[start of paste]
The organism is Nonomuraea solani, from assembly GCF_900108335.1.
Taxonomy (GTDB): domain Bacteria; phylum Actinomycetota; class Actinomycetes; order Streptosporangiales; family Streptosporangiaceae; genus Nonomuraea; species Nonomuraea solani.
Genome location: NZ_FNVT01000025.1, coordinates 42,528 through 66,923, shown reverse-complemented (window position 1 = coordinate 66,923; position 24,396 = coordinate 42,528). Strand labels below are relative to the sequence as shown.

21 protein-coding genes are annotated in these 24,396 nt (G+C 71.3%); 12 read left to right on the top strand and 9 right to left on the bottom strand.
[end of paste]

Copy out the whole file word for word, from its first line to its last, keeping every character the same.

The organism is Nonomuraea solani, from assembly GCF_900108335.1.
Taxonomy (GTDB): domain Bacteria; phylum Actinomycetota; class Actinomycetes; order Streptosporangiales; family Streptosporangiaceae; genus Nonomuraea; species Nonomuraea solani.
Genome location: NZ_FNVT01000025.1, coordinates 42,528 through 66,923, shown reverse-complemented (window position 1 = coordinate 66,923; position 24,396 = coordinate 42,528). Strand labels below are relative to the sequence as shown.

21 protein-coding genes are annotated in these 24,396 nt (G+C 71.3%); 12 read left to right on the top strand and 9 right to left on the bottom strand.